Active While Aging: The Key to Wellness

When recalling the people I met while working the front desk at a health club, Gabby sticks out vividly in my mind. Gabby always came in with a smile, ready to take on Zumba, spinning class, weights, or the treadmill. Her multiple hour-long workouts paid off though: she was fit and strong. I knew she was older, but imagine my surprise when I looked up her age: 67! Clearly the exercise craze is not only for the young. People like Gabby are becoming less like the exception and more like the rule. It is common knowledge that consistent exercise combined with a healthy diet is conducive for one’s current general well-being, however, there is a growing plethora of information indicating it may also be beneficial for one’s future well-being. Extensive research indicates that exercise can increase longevity and enhance quality of life during the aging process by improving cognitive function, boosting overall physical health, and elevating mood.

            First, it is important to briefly discuss the components of and possibilities within the aging process. According to one group of researchers, aging is defined as a “natural and complex physiological process influenced by many factors, some of which are modifiable” (Gremeaux, Gayda, Lepers, Sosner, Juneau, & Nigam, 2012). They go on to subcategorize aging into three groups: 1) Regular or normal aging, where genes dictate the decline in physiological functions, 2) Pathological aging, which is a result of diseases and impairments such as cardiovascular disease, cancer, and dementia, and 3) Successful aging, referring to physical and mental upkeep and the ability to function without chronic illness or disease (Gremeaux et al., 2012). Most people would ideally prefer to age successfully, which includes not only living longer, but living better. Exercise can help them in several ways.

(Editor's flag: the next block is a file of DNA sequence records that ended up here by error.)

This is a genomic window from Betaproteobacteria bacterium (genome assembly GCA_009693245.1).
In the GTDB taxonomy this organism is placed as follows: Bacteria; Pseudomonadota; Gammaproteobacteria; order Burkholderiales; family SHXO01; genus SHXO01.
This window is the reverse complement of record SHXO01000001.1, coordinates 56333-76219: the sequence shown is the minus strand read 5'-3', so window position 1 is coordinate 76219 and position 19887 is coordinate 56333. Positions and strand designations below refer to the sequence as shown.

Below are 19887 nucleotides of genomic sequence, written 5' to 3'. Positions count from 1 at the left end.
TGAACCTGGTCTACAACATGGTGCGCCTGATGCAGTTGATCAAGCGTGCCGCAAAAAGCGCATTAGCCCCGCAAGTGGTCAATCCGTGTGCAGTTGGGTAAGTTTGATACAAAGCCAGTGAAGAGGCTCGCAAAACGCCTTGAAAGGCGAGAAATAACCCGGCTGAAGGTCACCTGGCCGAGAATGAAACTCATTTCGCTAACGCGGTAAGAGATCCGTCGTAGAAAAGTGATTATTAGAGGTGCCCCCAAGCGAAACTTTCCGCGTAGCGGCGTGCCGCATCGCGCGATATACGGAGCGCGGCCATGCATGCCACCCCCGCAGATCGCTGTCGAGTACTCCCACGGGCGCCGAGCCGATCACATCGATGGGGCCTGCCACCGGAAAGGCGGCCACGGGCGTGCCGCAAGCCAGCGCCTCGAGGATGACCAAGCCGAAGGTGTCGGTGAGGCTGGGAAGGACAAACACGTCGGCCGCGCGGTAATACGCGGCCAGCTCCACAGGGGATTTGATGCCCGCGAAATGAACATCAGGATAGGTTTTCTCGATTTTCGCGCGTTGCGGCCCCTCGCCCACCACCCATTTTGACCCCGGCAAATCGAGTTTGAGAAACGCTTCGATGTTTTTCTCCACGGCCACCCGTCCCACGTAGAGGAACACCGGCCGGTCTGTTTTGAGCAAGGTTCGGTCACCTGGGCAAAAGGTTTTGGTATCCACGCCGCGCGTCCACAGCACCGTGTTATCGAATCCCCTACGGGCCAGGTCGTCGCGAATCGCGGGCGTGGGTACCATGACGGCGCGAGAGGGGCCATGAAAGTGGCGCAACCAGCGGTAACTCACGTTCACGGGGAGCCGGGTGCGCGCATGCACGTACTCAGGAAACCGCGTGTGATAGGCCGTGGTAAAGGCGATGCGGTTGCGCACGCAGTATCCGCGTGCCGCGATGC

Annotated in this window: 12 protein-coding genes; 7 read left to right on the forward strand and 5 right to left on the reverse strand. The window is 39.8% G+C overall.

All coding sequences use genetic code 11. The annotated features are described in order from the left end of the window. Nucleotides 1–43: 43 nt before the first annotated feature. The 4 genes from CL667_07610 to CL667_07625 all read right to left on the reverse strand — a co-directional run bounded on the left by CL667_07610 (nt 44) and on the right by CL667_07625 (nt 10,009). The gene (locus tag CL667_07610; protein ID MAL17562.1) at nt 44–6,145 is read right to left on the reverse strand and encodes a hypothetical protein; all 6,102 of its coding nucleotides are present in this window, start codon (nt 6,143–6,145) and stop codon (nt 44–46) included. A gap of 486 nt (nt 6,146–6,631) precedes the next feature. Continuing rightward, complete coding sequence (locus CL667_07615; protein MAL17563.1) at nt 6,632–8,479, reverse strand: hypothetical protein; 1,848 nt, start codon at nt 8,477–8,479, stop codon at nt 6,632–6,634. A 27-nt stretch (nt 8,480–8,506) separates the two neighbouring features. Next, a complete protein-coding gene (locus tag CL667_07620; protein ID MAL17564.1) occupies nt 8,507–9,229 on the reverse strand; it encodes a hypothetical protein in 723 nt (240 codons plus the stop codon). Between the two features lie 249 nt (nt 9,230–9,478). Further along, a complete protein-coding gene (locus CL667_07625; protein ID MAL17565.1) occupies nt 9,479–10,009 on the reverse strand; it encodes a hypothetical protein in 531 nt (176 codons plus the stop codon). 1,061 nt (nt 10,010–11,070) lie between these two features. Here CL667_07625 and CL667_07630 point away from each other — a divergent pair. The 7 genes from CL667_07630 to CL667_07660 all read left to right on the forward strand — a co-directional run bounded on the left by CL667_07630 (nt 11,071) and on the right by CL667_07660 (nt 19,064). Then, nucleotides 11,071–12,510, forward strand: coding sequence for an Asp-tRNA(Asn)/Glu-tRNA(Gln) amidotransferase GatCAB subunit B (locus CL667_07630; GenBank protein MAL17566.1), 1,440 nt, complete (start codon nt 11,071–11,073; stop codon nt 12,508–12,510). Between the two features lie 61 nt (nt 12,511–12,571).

One of the most obvious ways exercise can improve the quality of life is by improving overall physical health. As aging occurs, everything in the body naturally and inevitably slows down. By age 60 it is estimated that about 30% of the body’s functional capacity will diminish – both the heart and metabolism become slower, bones lose their density, and muscle mass and strength diminish (Deslandes, 2013). Some of these aging effects can be partially reversed or halted through a combination of cardio and strength-training exercises. One study found that a consistent moderate-intensity workout regime could help in decreasing the risk of falls while increasing mobility, strength and agility. Furthermore, research is encouraging to late starters: those who were not frequent exercisers in their youth can enjoy the full physiological and functional benefits from working out (Seguin, Heidkamp-Young, Kuder & Nelson, 2012).

            In addition to physical fitness and health, exercise has been found to improve cognitive activities such as general cerebral function and memory and reduce the risk of dementia. Due to its positive impact on the hippocampus, exercise has been shown to improve memory and executive function in the brain (Deslandes, 2013). Numerous studies have examined how exercise may help alleviate the onset of dementia. One estimate states that those who engage in higher intensity exercises can lower the risk of dementia by up to 40 percent (Howard, 2012). Another study looking at people with mild cognitive impairment examined exercise as a possible intervention against dementia during a “critical window” period. The results indicated that a consistent and long-term regime of strength and aerobic training can help improve the cognitive decline associated with acquiring dementia (Davis, Bryan, Marra, Sharma, Chan, Beattie, & Liu-Ambrose, 2013).